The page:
“All we’ve got at the moment is an announcement which is short on detail, we’ve seen no drafted bill or legislation upon which we can comment other than a few motherhood statements made by the prime minister that he wants Australian jobs first, that uphold Australian values – whatever that means,” Michael Walker, visa services manager at TSS Immigration
As the food services industry relies so heavily on 457 workers in roles such as chefs, restaurant managers and wait staff, this incoming change is sure to ruffle feathers. Sydney chef and restaurant owner, Erez Gordon, worries the increased cost and restrictions of the new visas will impact his business. He, like many other businesses, reports hiring Australian workers as his priority that is often just not possible.
“Given the choice, I would probably be much happier employing Australians. The simple truth is, when we run a job ad, almost for any role, we rarely get Australians applying.” Gordon tells the ABC
Skills shortages and a lack of enthusiasm for certain roles from Australian workers are among the major hurdles faced by employers wishing to hire local workers. The government reports a training package is set to be announced at a later date. However, as Ed Husic, Labor’s acting employment spokesman told the ABC, over $2.5 billion has been cut out of skills and training funding, and 130,000 fewer apprenticeships have been undertaken under the current administration.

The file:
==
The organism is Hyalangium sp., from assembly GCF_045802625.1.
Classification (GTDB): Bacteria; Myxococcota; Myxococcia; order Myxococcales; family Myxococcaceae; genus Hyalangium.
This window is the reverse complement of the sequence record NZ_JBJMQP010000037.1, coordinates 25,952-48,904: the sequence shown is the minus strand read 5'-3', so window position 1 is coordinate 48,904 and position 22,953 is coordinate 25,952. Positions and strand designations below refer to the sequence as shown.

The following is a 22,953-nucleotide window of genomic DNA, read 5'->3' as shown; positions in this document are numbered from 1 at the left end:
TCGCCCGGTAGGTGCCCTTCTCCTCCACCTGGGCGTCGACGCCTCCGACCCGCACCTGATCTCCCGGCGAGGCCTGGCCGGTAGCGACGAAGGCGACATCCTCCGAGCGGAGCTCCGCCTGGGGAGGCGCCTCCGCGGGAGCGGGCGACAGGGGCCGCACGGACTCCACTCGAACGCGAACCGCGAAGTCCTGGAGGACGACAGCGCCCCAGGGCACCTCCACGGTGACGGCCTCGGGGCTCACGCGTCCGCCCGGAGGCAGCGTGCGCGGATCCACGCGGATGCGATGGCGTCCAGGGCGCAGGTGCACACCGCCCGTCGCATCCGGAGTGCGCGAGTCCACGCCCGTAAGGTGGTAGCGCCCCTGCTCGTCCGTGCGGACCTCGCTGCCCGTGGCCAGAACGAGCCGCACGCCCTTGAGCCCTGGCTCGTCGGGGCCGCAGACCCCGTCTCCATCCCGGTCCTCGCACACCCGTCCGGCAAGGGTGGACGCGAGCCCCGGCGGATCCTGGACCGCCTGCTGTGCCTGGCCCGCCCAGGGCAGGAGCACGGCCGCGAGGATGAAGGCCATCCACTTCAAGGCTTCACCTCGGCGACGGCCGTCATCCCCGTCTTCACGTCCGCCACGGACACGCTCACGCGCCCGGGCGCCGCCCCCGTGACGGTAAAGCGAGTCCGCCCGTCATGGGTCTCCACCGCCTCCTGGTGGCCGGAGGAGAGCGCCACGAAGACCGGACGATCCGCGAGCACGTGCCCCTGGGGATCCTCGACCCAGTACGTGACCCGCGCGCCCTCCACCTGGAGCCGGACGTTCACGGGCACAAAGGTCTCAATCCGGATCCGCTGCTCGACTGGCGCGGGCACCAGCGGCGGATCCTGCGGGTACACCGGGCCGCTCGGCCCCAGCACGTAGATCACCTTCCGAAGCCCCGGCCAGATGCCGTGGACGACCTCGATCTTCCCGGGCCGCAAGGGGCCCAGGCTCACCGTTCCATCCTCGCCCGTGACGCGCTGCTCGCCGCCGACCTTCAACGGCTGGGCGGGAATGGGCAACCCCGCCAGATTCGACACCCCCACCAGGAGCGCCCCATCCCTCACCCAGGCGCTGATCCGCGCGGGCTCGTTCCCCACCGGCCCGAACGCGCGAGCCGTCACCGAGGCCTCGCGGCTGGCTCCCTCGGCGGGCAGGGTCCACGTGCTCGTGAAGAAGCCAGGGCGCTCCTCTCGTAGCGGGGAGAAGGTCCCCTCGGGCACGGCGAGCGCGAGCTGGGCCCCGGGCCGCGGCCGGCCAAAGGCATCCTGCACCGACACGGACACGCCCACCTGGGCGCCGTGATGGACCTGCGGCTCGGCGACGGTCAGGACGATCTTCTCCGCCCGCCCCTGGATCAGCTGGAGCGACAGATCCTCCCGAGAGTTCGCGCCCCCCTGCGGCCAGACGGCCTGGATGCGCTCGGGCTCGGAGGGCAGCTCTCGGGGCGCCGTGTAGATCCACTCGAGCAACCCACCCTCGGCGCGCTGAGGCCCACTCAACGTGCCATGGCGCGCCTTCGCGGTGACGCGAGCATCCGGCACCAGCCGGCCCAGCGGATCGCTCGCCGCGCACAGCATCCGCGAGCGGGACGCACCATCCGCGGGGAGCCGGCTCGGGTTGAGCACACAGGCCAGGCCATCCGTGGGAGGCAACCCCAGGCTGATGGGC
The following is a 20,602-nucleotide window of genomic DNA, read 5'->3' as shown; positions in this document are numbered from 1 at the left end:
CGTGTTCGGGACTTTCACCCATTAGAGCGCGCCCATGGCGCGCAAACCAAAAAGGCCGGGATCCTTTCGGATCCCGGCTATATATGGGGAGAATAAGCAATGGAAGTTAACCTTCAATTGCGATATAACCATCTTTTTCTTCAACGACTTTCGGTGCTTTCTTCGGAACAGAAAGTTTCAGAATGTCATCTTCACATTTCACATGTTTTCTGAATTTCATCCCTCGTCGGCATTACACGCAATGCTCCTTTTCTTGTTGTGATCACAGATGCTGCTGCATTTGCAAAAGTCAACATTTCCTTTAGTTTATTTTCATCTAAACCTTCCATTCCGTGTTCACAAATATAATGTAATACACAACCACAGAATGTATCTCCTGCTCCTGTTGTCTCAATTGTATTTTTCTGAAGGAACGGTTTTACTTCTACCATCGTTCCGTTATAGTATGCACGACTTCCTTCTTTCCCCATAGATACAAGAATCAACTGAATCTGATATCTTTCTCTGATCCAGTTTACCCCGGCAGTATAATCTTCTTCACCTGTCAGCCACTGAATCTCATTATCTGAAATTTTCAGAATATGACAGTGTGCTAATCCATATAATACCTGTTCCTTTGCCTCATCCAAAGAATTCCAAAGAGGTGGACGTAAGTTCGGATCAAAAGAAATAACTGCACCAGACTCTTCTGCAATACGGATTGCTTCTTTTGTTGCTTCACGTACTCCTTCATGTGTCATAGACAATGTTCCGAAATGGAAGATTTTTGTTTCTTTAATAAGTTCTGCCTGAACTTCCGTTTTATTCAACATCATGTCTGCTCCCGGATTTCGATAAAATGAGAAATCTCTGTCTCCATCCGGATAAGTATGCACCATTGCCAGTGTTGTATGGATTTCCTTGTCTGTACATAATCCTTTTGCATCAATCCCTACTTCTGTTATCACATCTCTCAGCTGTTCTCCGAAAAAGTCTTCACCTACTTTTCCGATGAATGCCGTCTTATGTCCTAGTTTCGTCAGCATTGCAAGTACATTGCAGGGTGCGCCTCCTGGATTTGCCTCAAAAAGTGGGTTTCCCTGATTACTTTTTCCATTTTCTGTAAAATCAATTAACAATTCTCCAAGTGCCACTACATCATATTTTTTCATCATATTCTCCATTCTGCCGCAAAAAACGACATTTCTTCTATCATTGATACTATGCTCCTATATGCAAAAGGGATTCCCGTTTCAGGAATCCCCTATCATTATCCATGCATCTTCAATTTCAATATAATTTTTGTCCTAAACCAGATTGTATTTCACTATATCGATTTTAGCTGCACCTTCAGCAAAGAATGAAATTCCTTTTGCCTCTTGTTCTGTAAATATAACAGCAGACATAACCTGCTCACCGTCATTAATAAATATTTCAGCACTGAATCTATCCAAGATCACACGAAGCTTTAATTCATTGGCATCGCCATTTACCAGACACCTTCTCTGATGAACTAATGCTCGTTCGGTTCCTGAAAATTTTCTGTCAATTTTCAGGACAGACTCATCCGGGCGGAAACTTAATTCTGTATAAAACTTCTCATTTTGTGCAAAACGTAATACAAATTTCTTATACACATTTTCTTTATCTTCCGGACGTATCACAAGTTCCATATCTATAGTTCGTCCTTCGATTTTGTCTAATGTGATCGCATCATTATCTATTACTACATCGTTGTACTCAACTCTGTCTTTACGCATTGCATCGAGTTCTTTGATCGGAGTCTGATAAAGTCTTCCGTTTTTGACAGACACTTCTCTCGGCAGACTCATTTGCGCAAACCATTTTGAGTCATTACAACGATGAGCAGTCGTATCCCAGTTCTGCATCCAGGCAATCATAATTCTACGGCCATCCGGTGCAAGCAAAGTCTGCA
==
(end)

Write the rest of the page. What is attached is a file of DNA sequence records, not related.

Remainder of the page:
Innes Willox, chief executive of the Australian Industry Group told AM details of the new fees should be announced soon:
“What we believe will occur is that there’ll be an increased fee and a more streamlined fee for skilled migrants that will be paid for by their employers when they come into Australia.That money needs to be used wisely to train Australians, particularly young Australians in jobs that are in need and the jobs of the future.”
Currently, around 5,690 (or 14.2% of the total 457 program workers) are employed in the accommodation and food services industry. While youth unemployment is high in most major cities, small businesses in particular insist they simply cannot find Australian workers to fill many of their positions. Erez Gordon worries the new fees will have to be passed on to his customers, but even more worryingly, foreign workers will be discouraged by the new scheme and its restrictions. He is not alone, as many businesses begin to react similarly to the news.
Over one quarter of the total contingent of 457 workers are Indian, while many from the United Kingdom are also currently sponsored under the program. With trade talks between Australia and India constantly undergoing negotiations, it is unclear exactly how this new legislation will affect relations with the important trading partner. It does seem, however, that the Turnbull government is trying to restrict permanent residency applications, to boot.
“Competent English will be mandatory, no exceptions, and the pathway to permanent residency will begin at three years, not two years.” Malcolm Turnbull
Just how these new restrictions will affect the food services industry, as well as others—such as mining, construction and health services—is yet to be seen. More details are set to be announced over coming weeks.